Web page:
As part of World Press Freedom Day on May 3, the OPC is collecting and sharing the names of press freedom heroes and celebrating their work. We begin with a look back at last week’s candle lighting at the OPC Annual Awards Dinner. OPC members have been lauding the achievements of #PressFreedomHeroes – please name your heroes and add the hashtag!

Past OPC President Larry Martz saluted Babafemi Ojudu as a press freedom hero.

“When I was editor of the monthly World Press Review back in 1998, Babafemi Ojudu was our stringer in Nigeria, charged with calling to our attention stories in the regional press that we could translate and reprint in our uphill struggle to persuade American readers that there was news out there, and more than one points of view about it.

Femi was managing editor of The News/Tempo/PM News group of publications, which had been running a courageous campaign to expose the excesses of the regime of the dictator Sani Abacha. Femi spoke in Nairobi to a meeting of the Freedom Forum’s Africa Media Forum in November, 1997, and on the way home he was arrested and thrown into solitary confinement in the notorious Ikoyi prison. No charges were filed against him. After two months, he managed to smuggle out a letter to a friend, who passed it on.

“I am still in the dungeon here,” Femi wrote. “You will not believe that they have not even allowed me a change of dress or underwear since I was abducted. Neither will they allow me a toothbrush . . . Food is passed to me like a caged lion.” He slept on the bare cement floor of his cell. Once in a while he was allowed to slosh himself with a bucket of water.

Femi was one of at least seven journalists of The News group who were arrested during this period, and as a member of the OPC’s Freedom of the Press Commitee, I wrote letters to Abacha protesting their treatment. Months later, after Abacha died, Femi was released by the new strongman – turned out of the prison gate in the dead of night, still in what remained of the clothes he had been wearing when arrested, without money. He stood in the road, filthy, gaunt and ragged, trying to flag down passing cars. After two hours a compassionate driver picked him up, listened to his story, and drove him home. He was given an International Press Freedom award from the Canadian Journalists for Free Expression, and I finally had the pleasure of meeting him when he came through New York to accept it.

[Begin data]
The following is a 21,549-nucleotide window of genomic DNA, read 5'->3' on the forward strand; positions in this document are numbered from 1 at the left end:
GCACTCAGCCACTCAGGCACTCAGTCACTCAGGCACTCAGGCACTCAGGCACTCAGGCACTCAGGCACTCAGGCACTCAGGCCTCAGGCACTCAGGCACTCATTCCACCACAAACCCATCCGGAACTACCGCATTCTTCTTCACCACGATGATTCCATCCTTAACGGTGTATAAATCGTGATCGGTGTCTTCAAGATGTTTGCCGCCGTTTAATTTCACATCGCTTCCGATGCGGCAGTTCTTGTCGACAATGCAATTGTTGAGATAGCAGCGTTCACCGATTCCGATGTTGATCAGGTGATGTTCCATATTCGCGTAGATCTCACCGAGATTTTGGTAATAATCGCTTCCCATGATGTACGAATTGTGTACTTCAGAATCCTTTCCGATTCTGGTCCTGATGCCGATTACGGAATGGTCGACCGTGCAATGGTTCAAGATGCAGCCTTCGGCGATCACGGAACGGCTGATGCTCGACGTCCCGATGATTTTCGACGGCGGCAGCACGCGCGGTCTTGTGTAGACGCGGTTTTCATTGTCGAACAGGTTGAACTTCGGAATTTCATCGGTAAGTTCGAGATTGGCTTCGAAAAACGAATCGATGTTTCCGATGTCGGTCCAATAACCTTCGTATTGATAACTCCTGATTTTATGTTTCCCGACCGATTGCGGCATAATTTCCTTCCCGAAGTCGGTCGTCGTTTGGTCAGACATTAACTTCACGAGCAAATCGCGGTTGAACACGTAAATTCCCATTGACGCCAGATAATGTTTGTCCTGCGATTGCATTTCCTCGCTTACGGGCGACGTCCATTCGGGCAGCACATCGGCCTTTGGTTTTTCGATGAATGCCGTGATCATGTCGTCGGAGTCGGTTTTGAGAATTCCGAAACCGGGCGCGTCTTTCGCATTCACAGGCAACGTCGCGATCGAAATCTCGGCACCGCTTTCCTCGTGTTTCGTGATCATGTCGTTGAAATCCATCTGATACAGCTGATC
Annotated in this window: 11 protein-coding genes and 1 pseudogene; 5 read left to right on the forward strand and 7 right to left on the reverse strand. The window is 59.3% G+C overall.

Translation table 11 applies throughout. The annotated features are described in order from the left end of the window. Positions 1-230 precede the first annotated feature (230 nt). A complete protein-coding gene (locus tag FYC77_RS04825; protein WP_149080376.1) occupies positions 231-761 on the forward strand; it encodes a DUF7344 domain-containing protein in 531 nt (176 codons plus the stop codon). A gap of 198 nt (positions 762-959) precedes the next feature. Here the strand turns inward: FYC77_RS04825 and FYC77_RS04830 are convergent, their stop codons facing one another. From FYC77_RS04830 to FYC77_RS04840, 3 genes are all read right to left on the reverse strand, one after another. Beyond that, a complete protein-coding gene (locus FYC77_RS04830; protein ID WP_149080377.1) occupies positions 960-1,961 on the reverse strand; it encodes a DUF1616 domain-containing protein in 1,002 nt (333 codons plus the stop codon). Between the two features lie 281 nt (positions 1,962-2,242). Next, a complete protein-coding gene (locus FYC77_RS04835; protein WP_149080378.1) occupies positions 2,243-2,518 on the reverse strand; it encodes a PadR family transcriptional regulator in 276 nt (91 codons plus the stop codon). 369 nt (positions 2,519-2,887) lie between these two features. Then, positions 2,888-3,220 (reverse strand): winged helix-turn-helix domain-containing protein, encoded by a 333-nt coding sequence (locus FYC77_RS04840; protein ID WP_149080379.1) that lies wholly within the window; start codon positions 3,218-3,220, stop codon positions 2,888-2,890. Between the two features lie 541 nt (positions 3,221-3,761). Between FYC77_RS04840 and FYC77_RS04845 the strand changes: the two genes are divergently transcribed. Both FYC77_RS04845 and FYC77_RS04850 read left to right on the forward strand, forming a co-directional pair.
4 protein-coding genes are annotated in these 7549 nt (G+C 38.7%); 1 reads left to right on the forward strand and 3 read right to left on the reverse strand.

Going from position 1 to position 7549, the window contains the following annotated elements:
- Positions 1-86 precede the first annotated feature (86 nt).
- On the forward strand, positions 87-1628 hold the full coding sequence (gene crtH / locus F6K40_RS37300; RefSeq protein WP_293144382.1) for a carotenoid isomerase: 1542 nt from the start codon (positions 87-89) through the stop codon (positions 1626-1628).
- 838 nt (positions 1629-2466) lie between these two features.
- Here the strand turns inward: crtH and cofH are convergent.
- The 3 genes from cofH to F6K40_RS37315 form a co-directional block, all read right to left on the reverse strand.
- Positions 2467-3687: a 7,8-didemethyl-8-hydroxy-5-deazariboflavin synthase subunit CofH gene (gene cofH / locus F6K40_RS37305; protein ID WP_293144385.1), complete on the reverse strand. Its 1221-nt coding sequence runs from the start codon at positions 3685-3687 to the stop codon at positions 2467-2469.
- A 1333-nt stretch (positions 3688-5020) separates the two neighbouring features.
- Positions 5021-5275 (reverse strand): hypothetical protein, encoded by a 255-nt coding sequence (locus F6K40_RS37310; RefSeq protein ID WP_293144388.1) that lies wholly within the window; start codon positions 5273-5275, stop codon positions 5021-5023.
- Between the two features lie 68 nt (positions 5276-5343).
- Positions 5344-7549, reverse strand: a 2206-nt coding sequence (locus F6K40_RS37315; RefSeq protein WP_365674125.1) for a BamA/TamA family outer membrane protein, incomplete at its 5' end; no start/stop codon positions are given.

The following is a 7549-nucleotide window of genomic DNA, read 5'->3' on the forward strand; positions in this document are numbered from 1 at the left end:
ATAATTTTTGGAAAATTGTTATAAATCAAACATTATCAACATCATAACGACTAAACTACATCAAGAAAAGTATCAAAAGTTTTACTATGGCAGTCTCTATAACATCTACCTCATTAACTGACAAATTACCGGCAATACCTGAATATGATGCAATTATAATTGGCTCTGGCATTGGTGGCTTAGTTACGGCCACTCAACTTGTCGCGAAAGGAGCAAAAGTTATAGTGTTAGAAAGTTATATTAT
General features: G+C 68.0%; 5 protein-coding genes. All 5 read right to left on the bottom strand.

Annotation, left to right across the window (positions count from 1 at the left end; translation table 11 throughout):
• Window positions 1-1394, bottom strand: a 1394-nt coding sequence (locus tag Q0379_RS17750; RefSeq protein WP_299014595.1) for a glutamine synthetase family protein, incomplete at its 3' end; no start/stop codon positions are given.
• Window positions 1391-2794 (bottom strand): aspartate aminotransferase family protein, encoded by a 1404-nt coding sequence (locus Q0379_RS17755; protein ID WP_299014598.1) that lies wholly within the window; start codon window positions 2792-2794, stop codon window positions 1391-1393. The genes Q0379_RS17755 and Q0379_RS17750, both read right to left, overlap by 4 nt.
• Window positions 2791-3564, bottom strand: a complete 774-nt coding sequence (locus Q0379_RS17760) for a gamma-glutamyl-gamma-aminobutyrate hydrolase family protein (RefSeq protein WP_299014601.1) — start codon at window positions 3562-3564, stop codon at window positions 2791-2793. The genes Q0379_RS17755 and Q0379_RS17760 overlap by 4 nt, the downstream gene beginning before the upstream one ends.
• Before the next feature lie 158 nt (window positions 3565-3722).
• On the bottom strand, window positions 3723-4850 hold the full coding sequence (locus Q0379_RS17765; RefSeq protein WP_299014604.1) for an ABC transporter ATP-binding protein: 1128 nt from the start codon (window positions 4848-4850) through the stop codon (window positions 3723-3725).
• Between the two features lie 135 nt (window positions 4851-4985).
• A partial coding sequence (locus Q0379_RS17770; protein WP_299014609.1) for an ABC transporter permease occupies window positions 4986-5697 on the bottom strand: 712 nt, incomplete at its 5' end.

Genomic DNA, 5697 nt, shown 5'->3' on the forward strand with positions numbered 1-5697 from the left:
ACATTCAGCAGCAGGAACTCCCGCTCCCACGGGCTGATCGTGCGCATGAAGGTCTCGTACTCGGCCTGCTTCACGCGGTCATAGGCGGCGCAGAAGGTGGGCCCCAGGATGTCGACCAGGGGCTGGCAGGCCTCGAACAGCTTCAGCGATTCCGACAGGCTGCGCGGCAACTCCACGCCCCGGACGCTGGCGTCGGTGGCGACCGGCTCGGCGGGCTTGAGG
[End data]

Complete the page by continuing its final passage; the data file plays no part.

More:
But it is the end of his letter from Ikoyi, when he had no hint that he would ever be free again, that makes him my press freedom hero. “Worry not for me,” he wrote. “My spirit remains unbound and my head unbowed . . . . I know that one day I will again be part of the free world. Even if they kill me, I will take solace in having died for the cause of freedom.”

I retired from World Press Review in 1999, and the magazine has since died. I’ve lost touch with Femi, but I won’t forget him.”


Do you know a press freedom hero that you would like to celebrate? Perhaps you have worked with a fixer or local journalist who deserves credit for the risks they take? A mentor or colleague who made an exceptional stand for press freedom? Please send us a name, a social media handle, or even a pseudonym if the hero needs anonymity, and a few words about why they deserve plaudits for press freedom. This is not a contest or prize, and we welcome multiple nominations. Let’s sing about the unsung! Respond here or just send a tweet using the hashtag #PressFreedomHero, and we will share and re-share your nominations.